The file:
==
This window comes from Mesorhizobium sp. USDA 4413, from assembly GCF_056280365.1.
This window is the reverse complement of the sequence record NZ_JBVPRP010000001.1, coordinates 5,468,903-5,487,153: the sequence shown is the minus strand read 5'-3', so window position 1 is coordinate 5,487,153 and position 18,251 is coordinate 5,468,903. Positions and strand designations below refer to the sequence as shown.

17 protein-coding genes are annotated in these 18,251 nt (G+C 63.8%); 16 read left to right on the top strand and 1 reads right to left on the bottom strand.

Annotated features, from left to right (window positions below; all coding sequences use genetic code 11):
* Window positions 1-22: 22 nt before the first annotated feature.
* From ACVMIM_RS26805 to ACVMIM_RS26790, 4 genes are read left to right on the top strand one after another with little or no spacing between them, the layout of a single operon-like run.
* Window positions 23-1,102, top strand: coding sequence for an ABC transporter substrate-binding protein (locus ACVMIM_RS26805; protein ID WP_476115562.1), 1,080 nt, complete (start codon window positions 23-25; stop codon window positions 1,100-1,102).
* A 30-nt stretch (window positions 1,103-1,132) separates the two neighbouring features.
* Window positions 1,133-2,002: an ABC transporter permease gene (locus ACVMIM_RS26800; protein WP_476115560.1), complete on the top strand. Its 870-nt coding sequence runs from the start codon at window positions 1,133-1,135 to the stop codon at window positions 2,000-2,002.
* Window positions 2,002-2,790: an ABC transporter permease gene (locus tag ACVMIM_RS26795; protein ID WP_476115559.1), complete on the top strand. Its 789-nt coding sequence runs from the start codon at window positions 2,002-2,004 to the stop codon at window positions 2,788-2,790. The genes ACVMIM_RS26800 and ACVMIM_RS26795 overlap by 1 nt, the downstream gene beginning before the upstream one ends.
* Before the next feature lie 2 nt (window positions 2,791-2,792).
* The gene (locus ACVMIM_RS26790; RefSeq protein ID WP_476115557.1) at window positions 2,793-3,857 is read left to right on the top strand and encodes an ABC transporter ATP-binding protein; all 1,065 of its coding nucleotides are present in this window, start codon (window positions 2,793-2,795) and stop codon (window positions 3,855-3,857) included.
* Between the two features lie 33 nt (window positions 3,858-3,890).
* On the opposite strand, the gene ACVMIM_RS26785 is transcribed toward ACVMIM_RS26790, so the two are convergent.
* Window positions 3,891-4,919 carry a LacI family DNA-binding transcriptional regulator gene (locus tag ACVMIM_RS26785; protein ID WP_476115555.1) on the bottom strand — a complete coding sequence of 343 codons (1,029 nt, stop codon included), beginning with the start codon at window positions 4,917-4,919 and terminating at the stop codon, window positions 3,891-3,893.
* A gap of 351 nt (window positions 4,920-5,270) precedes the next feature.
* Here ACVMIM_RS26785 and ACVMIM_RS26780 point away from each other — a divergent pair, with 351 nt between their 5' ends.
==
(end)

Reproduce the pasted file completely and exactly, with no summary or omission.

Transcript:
This window comes from Mesorhizobium sp. USDA 4413, from assembly GCF_056280365.1.
This window is the reverse complement of the sequence record NZ_JBVPRP010000001.1, coordinates 5,468,903-5,487,153: the sequence shown is the minus strand read 5'-3', so window position 1 is coordinate 5,487,153 and position 18,251 is coordinate 5,468,903. Positions and strand designations below refer to the sequence as shown.

17 protein-coding genes are annotated in these 18,251 nt (G+C 63.8%); 16 read left to right on the top strand and 1 reads right to left on the bottom strand.

Annotated features, from left to right (window positions below; all coding sequences use genetic code 11):
* Window positions 1-22: 22 nt before the first annotated feature.
* From ACVMIM_RS26805 to ACVMIM_RS26790, 4 genes are read left to right on the top strand one after another with little or no spacing between them, the layout of a single operon-like run.
* Window positions 23-1,102, top strand: coding sequence for an ABC transporter substrate-binding protein (locus ACVMIM_RS26805; protein ID WP_476115562.1), 1,080 nt, complete (start codon window positions 23-25; stop codon window positions 1,100-1,102).
* A 30-nt stretch (window positions 1,103-1,132) separates the two neighbouring features.
* Window positions 1,133-2,002: an ABC transporter permease gene (locus ACVMIM_RS26800; protein WP_476115560.1), complete on the top strand. Its 870-nt coding sequence runs from the start codon at window positions 1,133-1,135 to the stop codon at window positions 2,000-2,002.
* Window positions 2,002-2,790: an ABC transporter permease gene (locus tag ACVMIM_RS26795; protein ID WP_476115559.1), complete on the top strand. Its 789-nt coding sequence runs from the start codon at window positions 2,002-2,004 to the stop codon at window positions 2,788-2,790. The genes ACVMIM_RS26800 and ACVMIM_RS26795 overlap by 1 nt, the downstream gene beginning before the upstream one ends.
* Before the next feature lie 2 nt (window positions 2,791-2,792).
* The gene (locus ACVMIM_RS26790; RefSeq protein ID WP_476115557.1) at window positions 2,793-3,857 is read left to right on the top strand and encodes an ABC transporter ATP-binding protein; all 1,065 of its coding nucleotides are present in this window, start codon (window positions 2,793-2,795) and stop codon (window positions 3,855-3,857) included.
* Between the two features lie 33 nt (window positions 3,858-3,890).
* On the opposite strand, the gene ACVMIM_RS26785 is transcribed toward ACVMIM_RS26790, so the two are convergent.
* Window positions 3,891-4,919 carry a LacI family DNA-binding transcriptional regulator gene (locus tag ACVMIM_RS26785; protein ID WP_476115555.1) on the bottom strand — a complete coding sequence of 343 codons (1,029 nt, stop codon included), beginning with the start codon at window positions 4,917-4,919 and terminating at the stop codon, window positions 3,891-3,893.
* A gap of 351 nt (window positions 4,920-5,270) precedes the next feature.
* Here ACVMIM_RS26785 and ACVMIM_RS26780 point away from each other — a divergent pair, with 351 nt between their 5' ends.